Shipping_containers_at_ClydeIt’s hard to imagine a world without container ships. These ships make it possible for us to request and send products all over the world. How do you think that Chinese- made pair of jeans go to you? Container ships are a feat of engineering and the backbone to our modern economy. The container aboard these ships are able to seamlessly be transported to the ship by semi-trucks, loaded on the ship, and taken off to be transported by truck to their destination. There is no need to unload the contents as in the old days.

Before containerization was invented, items were transported in packages and placed aboard ships. It was a painstaking, time consuming process. Containers can hold up to 64,000 lbs of cargo each. Thanks to the invention of containers, the shipping time for cargo was reduced by 84% and costs went down 35%. By 2001, almost 90% of dry cargo was shipped in a container.

Shipping containers are built to hold heavy material, withstand the salty ocean air, and last a long time. They are usually made of steel, but can also be made of aluminum, fiberglass, or even wood. The invention of the container was not met with open arms. Many trade unions for dock workers balked at the idea. They believed this invention would cause massive job losses. Many companies involved in ports and railways were worried about the huge costs involved in developing infrastructure to handle these new containers.

Containers can now be loaded and unloaded from a ship in a few hours. The sturdy containers also allow for less breakage while the ship is underway. There is also less theft. Container ships now make up about 14% of the world’s fleet based on tonnage. Despite improvements in efficiency, about 2,000-10,000 containers are lost at sea each year. This costs companies about $370 million dollars. This is due to storms, or even ships sinking. Shipping by container is still the best way to go for many companies around the world. You can thank this containerization innovation next time you purchase an item made overseas.

UnknownMany of us are familiar with the fizzy sound that emanates as we pull the tab on a can of beer or soda. There are so many aluminum cans out in the world that 113,000 of them are recycled every minute. According to the Aluminum Association, recycled cans can appear back on shelves in about 60 days.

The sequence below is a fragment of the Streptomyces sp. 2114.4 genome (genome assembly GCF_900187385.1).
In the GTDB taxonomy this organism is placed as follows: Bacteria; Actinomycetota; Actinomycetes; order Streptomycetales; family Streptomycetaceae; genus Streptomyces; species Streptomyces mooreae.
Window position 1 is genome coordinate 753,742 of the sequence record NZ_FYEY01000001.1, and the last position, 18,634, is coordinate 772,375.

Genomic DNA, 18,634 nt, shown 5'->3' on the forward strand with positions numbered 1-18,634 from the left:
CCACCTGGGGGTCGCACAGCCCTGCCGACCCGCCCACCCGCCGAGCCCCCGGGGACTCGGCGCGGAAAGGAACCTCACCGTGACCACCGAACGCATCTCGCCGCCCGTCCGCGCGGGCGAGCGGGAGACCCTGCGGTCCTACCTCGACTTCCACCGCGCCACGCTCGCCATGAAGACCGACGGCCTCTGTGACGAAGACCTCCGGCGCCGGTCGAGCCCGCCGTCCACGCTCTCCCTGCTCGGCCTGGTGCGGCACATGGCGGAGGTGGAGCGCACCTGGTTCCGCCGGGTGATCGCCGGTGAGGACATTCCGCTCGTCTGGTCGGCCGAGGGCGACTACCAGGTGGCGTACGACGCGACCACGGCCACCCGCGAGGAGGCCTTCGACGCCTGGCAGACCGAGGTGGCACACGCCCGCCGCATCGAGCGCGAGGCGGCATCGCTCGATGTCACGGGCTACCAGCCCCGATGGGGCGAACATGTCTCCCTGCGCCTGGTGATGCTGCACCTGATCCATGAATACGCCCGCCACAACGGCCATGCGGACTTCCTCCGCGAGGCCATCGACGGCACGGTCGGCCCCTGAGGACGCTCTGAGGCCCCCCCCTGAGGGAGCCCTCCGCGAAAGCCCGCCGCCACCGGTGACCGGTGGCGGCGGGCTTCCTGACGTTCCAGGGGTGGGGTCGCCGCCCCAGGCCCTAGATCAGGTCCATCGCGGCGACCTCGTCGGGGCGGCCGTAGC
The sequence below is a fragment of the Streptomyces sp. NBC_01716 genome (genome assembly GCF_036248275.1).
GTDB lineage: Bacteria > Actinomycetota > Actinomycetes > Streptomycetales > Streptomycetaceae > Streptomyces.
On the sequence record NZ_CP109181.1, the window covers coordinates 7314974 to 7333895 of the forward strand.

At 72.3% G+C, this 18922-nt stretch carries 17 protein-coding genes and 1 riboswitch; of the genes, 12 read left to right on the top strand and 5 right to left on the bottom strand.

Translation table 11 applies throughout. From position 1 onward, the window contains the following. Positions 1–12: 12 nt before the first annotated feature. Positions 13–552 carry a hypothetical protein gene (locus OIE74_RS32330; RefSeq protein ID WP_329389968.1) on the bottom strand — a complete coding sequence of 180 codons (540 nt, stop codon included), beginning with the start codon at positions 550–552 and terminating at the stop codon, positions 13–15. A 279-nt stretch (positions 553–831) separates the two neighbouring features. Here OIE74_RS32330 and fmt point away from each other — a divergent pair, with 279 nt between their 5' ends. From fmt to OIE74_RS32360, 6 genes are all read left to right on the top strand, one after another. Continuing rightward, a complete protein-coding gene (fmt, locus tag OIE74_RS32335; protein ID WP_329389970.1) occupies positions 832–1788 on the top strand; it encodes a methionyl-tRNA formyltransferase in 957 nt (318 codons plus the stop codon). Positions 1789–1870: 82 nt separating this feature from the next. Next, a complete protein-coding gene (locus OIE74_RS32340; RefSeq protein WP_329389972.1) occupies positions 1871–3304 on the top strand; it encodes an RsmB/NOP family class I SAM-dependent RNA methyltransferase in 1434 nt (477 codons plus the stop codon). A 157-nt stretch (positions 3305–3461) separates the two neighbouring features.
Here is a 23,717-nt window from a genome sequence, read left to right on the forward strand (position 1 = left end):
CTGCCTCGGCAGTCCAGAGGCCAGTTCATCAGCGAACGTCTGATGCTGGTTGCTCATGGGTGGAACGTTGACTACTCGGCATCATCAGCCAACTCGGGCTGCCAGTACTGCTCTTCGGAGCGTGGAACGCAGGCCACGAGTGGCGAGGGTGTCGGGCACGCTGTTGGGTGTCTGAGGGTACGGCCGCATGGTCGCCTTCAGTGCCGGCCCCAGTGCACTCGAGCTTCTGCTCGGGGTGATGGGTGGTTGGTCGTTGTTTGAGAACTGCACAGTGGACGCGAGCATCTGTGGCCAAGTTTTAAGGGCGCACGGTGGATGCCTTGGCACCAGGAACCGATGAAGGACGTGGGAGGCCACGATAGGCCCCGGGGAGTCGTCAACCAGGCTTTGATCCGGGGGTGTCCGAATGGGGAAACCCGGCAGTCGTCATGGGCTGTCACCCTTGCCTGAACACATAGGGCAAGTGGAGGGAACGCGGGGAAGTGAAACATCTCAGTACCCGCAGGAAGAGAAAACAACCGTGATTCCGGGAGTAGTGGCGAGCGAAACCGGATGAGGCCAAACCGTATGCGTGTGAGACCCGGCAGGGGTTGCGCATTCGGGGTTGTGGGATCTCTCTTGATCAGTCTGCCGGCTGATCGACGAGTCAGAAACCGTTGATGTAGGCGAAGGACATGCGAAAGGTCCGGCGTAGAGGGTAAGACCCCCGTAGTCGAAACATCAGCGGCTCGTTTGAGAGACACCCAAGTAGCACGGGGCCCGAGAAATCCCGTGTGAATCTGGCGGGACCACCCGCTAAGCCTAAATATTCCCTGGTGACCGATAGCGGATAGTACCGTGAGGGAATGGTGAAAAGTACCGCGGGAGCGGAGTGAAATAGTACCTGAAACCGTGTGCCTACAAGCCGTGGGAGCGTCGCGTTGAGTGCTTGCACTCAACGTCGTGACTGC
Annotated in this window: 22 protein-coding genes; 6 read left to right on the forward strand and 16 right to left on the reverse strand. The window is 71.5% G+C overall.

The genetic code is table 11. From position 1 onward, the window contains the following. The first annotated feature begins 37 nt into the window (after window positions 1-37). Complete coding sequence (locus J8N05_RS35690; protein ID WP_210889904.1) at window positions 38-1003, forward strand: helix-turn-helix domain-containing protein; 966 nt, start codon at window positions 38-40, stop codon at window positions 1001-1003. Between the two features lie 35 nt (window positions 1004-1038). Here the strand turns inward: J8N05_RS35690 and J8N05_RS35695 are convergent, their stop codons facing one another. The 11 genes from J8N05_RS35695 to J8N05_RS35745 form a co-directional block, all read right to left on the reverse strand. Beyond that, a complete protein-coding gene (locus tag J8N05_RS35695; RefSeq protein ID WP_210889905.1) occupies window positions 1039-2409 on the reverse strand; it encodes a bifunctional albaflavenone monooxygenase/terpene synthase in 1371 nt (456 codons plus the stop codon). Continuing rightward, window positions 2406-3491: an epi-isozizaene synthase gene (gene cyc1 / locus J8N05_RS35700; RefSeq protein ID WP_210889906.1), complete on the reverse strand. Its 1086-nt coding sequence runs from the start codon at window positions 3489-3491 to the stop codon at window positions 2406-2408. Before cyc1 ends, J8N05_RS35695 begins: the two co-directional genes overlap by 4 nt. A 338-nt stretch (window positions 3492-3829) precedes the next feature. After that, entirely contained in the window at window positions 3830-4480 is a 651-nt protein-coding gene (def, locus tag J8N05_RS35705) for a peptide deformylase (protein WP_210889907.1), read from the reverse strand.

Where did these cans come from? Back in 1959, Coors created the first all-aluminum beverage container. Also at this time, Coors was paying a penny for each can returned to them. In 1964, Royal Crown Cola introduced RC Cola and Diet Rite in aluminum cans.
Why use aluminum? Before aluminum, beverage makers used steel cans. Aluminum proved to be much lighter and had a better surface for applying graphics than steel. Cans today weigh less than an ounce. Aluminum cans also allow for 100% protection against contaminants, oxygen, and light, according to the Aluminum Association. These cans also do not rust, have one of the longest shelf lives of any packaging, and are tamper-resistant. Aluminum cans are so strong, four six-packs can hold up a 2 ton car! In addition to providing superior beverage packaging, aluminum cans are used for aerosol products and paint.
The problem with the first aluminum cans was their opening mechanism. They required a device called a “church key” to open the cans. It is said that the inventor of the pull tab had to use the fender of his car to open his beer can, as he forgot his church key. He owned a tool company and invented the pull tab. This tab predated the tabs we are familiar with today, the “stay-on tab” invented in 1975.
The aluminum can is still alive and thriving more than 50 years after their invention. This growth can be attributed to the continued popularity of canned soft drinks, and the booming energy drink market. Companies like Red Bull, Amp, Monster, and more are utilizing aluminum cans to house their beverages. In addition to energy drinks, many craft beer brewers are using aluminum cans as opposed to bottles. The Aluminum Association found that almost 400 brewers use these cans, as they provide superior protection from light and oxygen.